Many years ago, I attended a Presbyterian Church located near Toronto.
Many years ago, I attended a Presbyterian Church located near Toronto. I don’t remember the name of the church or of the pastor, but I’ll never forget his sermon:
“When I was young, I spent a lot of time in front of the mirror. I combed and combed my hair and worried about every imperfection, real or imagined, on my face. My mother took notice and rebuked me, ‘If you look hard enough into that mirror, you will see Satan himself!’”
I understood the moral of his sermon, but I never imagined how much it applied to me, until recently. About two months ago, a large red area appeared on my forehead. Soon, bits of skin began faking off it. The same condition occurred under my left eye and beside each nostril of my nose. The red areas were itchy, dry and a little painful. Was it psoriasis? I started to worry, more about the threat to my looks than anything else.
A few years ago, my wife “borrowed” a few really good pictures of me from my photo album and lost them. I was very upset and began obsessing about it. She also likes to take candid photos of my son and me and upload them onto Facebook, without letting me see the photos first. I’m getting on in years and I usually don’t photograph very well, so I often hate those photos.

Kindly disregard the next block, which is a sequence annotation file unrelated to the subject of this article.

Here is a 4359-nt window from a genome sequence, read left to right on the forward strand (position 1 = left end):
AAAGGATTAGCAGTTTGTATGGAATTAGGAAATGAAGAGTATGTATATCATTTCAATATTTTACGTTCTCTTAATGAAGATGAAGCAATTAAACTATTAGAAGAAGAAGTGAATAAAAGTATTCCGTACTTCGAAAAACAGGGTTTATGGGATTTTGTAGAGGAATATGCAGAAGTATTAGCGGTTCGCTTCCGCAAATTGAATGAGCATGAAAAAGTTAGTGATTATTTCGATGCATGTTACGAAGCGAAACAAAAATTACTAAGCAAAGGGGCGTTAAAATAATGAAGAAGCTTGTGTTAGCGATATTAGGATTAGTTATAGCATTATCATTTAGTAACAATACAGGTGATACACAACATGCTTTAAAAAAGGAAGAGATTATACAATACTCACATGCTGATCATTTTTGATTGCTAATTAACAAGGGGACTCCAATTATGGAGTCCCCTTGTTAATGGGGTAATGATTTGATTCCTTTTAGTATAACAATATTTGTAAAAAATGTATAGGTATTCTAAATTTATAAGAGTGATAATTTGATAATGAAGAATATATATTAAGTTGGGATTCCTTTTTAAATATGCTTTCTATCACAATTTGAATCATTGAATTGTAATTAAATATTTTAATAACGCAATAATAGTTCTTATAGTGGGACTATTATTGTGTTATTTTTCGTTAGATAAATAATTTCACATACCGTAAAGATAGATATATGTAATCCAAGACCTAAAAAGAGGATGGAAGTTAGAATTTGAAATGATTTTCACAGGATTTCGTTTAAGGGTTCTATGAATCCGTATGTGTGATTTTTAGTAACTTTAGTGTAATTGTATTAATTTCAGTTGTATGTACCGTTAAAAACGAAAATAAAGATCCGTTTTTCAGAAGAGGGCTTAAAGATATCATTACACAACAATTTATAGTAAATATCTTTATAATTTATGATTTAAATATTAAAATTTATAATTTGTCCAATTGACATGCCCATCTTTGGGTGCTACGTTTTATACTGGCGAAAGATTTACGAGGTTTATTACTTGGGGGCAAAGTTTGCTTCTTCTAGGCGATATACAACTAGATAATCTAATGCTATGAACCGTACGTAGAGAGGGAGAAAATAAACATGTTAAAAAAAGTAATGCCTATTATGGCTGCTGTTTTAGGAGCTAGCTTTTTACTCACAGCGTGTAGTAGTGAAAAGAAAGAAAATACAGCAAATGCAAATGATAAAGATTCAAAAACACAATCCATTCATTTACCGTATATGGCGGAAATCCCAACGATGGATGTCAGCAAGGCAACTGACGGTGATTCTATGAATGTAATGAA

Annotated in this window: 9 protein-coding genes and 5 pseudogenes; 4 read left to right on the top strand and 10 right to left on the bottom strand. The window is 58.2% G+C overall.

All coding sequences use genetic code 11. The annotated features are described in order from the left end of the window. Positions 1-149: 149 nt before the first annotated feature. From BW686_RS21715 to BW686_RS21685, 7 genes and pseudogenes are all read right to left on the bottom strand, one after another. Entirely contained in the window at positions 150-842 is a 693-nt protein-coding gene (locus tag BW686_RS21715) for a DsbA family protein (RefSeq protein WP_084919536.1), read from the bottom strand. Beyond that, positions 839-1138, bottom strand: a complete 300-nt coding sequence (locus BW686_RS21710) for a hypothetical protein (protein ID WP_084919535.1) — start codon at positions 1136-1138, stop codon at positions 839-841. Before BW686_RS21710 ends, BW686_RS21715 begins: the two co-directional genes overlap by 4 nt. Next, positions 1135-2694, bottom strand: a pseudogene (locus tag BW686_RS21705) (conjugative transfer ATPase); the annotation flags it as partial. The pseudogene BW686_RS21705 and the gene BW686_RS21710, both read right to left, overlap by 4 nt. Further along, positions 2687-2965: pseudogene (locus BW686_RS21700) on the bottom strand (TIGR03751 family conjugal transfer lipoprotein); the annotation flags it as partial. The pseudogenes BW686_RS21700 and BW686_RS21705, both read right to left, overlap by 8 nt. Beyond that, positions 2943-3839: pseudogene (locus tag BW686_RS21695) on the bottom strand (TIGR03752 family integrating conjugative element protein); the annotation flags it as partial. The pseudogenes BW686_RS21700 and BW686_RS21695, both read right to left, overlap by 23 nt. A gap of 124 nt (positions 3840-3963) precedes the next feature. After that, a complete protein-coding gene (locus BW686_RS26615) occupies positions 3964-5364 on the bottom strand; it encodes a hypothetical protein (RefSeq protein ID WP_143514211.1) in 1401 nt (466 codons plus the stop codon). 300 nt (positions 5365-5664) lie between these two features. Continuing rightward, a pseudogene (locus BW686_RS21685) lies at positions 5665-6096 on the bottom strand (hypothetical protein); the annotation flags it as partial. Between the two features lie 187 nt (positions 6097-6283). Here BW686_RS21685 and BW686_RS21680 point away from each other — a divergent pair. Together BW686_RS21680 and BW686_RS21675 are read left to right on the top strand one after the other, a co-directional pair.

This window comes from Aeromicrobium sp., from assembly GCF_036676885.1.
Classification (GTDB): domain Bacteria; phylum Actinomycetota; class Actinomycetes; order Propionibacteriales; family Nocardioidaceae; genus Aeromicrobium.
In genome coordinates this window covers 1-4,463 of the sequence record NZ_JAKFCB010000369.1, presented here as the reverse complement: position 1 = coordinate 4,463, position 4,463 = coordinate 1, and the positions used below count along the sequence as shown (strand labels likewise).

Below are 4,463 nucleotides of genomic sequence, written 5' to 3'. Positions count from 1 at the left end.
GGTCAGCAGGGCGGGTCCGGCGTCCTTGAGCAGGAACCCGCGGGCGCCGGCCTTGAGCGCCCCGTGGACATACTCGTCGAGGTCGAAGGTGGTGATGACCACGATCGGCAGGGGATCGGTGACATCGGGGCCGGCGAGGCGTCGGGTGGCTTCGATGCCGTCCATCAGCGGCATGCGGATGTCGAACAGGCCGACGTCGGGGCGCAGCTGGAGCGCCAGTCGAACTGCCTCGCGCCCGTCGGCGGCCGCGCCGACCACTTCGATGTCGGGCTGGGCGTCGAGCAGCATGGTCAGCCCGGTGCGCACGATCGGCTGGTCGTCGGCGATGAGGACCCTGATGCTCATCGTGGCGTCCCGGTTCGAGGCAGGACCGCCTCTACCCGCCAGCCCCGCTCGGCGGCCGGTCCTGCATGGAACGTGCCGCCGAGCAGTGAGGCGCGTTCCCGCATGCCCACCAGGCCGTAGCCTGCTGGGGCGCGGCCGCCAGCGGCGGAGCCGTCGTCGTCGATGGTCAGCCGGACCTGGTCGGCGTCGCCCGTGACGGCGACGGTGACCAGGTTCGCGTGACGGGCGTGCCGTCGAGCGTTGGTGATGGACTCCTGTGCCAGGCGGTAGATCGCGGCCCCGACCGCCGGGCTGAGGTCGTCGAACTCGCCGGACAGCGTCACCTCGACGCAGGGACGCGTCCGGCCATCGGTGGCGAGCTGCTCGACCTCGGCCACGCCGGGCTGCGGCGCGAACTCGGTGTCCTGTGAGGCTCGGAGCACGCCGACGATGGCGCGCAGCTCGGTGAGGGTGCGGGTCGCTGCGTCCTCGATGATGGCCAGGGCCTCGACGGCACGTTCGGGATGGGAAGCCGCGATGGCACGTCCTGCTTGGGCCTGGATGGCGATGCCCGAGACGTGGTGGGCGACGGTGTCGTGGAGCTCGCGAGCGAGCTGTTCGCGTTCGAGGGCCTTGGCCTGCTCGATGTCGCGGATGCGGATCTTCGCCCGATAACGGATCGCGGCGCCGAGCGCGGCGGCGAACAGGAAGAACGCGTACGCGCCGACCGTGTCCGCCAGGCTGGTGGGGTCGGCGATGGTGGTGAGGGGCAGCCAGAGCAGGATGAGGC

So, yes, I now realize that I have a problem with vanity, but I know that I am not alone! Consider the zillions of dollars people spend on expensive make up, designer clothes, botox, hair replacement, and cosmetic surgery. You might think that only other people are vain. However, when you see a photo of group of people that includes you, who do you look for first? If the overall photo looks fine but you don’t like the way you look, do you like the photo? Would you enlarge it and put it on your wall?
I’m not saying that we shouldn’t care about how we look. Wanting to look presentable or even attractive is not necessarily bad. There is a fine line between a healthy concern for one’s appearance and narcissism – which is a great danger to our souls.
Satan wasn’t always Satan. He was once Lucifer, perhaps the most beautiful of all the angels. Largely because of this, he became proud. He felt that he should be worshipped as god. He rebelled against God and was cast out of heaven. Narcissism is basically inordinate self-love or self-idolatry. It is sinful because only God deserves to be worshipped!
We have no photographs of Jesus or Mary. We do not know if they were physically attractive and the bible gives us no definitive answer. However, because of their holiness, we generally imagine them to be good looking. Holiness is the kind of beauty we should all strive for.
“Your beauty should not come from outward adornment, such as elaborate hairstyles and the wearing of gold jewelry or fine clothes. Rather, it should be that of your inner self, the unfading beauty of a gentle and quiet spirit, which is of great worth in God’s sight” (1 Peter 3:3-4).